It might not change a thing, but Glover Park residents are at least getting to vent their emotions as they protest, in various ways, that the landlord for Max’s Best Ice Cream did not renew the lease and instead gave it to Max’s next-door neighbor, Rocklands Barbecue. The latest development comes at the hands of fifth graders, who staged a peaceable protest outside Max’s on Thursday afternoon.
The group of 15, who marched to the store with posters, are students from Benjamin Stoddert Elementary School. “Stoddert Peacebuilders is a group of students at the school who care about making the world a better place by planting ‘seeds of peace’ whenever and wherever possible,” says Steve Dingledine of the Georgetown Patch.
For a certain segment of Washington—upper Northwest neighborhoods such as Spring Valley, Kent, Wesley Heights, American University park, and a few nearby Maryland suburbs, schoolkids, people attending weekend sporting events at Turtle Park, AU students, and commuters along the Massachusetts Avenue corridor—Wagshal’s is part of their daily lives. They can probably tell you their first Wagshal’s sandwich. I can, for sure: a #275, turkey with Russian dressing and coleslaw on rye bread. That was 1976. It’s still a favorite, along with the fine BLT. Other times it’s the Reuben and, like many devoted fans, the brisket. The point is, Wagshal’s is beloved. I wouldn’t change a thing. The owners of the store, however, are more ambitious.
In the next week, owner Bill Fuchs and his family will quietly begin to open their new enterprise in a building complex owned by American University that formerly housed Balducci’s and has long been home to Chef Geoff’s. Wagshal’s next-door neighbor, sharing half the space that was Balducci’s, is Roberto Donna’s Al Dente. The new Wagshal’s, a mile and a half from the old Wagshal’s, will take the brand into the 21st century.
At first it will open for a couple of hours a day. By the end of the month the Fuchs hope to have it fully open and serving practically everything under the sun, from sunrise to sunset. The approximate hours will be 8 AM to 9 PM. A sign that hangs outside the front doors on New Mexico Avenue lists “delicatessen, breads, pastries, butcher, organic, produce, seafood,” and the Fuchs are adding to the repertoire with house-made pastas and gelato, a grill for hamburgers and hot dogs, a deep fryer for latkes, indoor and outdoor seating, and table service.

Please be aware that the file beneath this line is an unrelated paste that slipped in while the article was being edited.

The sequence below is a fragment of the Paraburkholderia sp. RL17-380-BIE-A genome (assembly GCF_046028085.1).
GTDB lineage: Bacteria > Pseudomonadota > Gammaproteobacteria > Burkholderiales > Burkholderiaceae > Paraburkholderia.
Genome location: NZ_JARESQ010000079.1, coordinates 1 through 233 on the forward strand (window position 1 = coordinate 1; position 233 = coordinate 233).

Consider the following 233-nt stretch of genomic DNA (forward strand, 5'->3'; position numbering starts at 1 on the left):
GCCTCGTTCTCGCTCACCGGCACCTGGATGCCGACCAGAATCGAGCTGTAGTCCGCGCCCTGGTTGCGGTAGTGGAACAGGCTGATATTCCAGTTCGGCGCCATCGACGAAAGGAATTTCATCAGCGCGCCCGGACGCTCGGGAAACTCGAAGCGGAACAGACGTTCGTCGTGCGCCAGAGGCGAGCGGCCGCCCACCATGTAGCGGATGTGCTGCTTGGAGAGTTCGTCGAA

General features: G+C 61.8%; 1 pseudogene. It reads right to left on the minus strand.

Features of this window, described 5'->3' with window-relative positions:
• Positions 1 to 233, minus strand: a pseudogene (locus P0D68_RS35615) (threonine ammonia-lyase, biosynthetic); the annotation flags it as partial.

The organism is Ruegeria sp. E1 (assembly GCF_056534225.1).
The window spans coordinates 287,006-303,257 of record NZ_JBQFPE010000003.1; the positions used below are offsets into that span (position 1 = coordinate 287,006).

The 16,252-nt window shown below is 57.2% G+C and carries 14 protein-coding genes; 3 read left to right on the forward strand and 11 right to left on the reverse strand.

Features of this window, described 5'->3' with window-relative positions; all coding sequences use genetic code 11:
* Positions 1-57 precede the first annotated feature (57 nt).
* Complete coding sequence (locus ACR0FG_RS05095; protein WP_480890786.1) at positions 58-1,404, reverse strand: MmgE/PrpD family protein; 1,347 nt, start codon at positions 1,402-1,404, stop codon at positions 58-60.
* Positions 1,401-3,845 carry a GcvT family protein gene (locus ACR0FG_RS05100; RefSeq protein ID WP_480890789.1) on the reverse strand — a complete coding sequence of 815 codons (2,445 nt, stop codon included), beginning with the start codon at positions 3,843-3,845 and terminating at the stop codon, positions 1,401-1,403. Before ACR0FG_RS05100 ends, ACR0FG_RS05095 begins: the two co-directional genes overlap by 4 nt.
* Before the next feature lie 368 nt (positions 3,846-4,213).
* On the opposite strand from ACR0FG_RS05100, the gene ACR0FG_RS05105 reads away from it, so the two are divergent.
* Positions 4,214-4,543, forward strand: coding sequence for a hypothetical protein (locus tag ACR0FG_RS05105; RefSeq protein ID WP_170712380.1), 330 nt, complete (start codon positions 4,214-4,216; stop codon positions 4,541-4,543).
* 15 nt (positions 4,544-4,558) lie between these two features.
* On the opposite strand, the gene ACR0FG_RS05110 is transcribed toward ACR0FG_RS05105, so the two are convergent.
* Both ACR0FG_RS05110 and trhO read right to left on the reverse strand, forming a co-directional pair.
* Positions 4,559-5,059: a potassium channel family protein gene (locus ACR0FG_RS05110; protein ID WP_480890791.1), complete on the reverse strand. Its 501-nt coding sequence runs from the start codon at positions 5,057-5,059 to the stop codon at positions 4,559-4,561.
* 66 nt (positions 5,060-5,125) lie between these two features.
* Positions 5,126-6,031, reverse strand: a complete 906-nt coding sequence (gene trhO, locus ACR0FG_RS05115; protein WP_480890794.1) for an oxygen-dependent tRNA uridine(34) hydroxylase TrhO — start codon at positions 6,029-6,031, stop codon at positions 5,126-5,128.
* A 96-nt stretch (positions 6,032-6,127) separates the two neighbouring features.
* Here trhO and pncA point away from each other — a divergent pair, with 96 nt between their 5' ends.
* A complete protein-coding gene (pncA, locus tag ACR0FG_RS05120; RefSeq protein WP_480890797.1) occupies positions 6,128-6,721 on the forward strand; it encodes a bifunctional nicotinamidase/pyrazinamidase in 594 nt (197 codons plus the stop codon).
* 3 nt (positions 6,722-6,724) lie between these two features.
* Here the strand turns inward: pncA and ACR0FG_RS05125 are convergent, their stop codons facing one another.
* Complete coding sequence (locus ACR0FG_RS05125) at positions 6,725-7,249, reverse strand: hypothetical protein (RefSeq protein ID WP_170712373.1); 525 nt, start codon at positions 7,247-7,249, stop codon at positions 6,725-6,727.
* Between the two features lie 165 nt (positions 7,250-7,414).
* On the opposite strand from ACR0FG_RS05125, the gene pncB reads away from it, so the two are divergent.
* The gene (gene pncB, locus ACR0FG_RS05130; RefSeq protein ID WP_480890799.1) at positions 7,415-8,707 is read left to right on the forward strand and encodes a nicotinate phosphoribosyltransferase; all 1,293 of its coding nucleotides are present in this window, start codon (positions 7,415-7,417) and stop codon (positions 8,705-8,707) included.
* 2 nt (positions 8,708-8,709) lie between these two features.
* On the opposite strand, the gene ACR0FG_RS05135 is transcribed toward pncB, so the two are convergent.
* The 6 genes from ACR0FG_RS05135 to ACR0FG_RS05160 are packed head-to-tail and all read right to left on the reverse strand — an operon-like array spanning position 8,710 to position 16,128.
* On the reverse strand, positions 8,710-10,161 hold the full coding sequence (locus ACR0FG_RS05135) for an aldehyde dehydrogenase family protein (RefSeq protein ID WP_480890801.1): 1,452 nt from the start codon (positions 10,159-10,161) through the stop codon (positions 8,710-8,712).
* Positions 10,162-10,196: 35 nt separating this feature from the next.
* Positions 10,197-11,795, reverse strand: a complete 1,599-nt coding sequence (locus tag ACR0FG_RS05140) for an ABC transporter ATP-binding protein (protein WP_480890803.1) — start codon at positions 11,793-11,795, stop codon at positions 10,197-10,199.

When Orb, the horse owned by Stuart Janney III and his cousin Ogden Mills Phipps, won the Kentucky Derby on Saturday, it was a victory for their entire family. One of the nation’s most prominent horse-racing operations, the Janneys and Phippses have endured heartbreak to get to this moment. In 1975, their filly, Ruffian, snapped her foreleg during a televised race and was later euthanized.
Butler, Maryland-based Janney, now chairman of Bessemer Trust, has a long history in Washington. Early in his career, he worked as a legislative assistant to senators Charles Mathias and Howard Baker, and as a special assistant at the State Department. He also practiced law in Maryland.
Janney spoke with The Washingtonian about his nerves on Saturday, his trust in Orb’s trainer and jockey, and whether Orb will race in the Preakness in Baltimore on May 18.
What does this victory mean to your family?
It means everything in the sense that the Kentucky Derby is kind of the pinnacle of the sport. The horse that we won with goes back to, really, my grandmother, and goes through my parents. In a sense, whatever’s been accomplished has been accomplished because of all of those people who came before us. If you go back to his horse’s great-grandmother, four or five generations, this was a mare my grandmother owned and gave to my parents in the late 1950s, early 1960s.
Tell us about Orb. What makes him a champion?
I think he’s got an easy, fluid stride that allows him to put himself anywhere he needs to be in the race. He doesn’t want to be completely in the front, but he’s perfectly comfortable being a stalker and mid-pack if the pace is a bit slower. He’s comfortable in the back if the pace is really fast, which is what it was in the Derby. All credit to [jockey] Joel Rosario for figuring that out. Then he’s got a huge finishing kick, which he can sustain for a long time. That makes him a very dangerous horse. A lot of horses do have a terrific turn of foot at the end of a race, but they can’t sustain it for a long period of time. And the other part is he’s got a very good mind.
How did you feel going into the derby?
I’m always nervous. The bigger the race, the more nervous I am. That’s unfortunately a nasty side effect of being in this sport, because I don’t enjoy that. I felt comfortable that we had the best horse, but that doesn’t mean you win—lots of times you don’t. Particularly with a race like the Derby, which has 20 horses, there are a couple of things you know can go wrong. It’s the first time they’ve ever seen a crowd like that, [with the] noise and commotion, and they wait longer at every stage before they actually get to run. Some horses end up pretty much done before they even get in the starting gate. The second thing is a 20-horse field introduces a huge amount of racing luck. What [Orb’s trainer] Shug McGaughey suggested to Rosario was to just save as much ground as you can at the beginning of the race.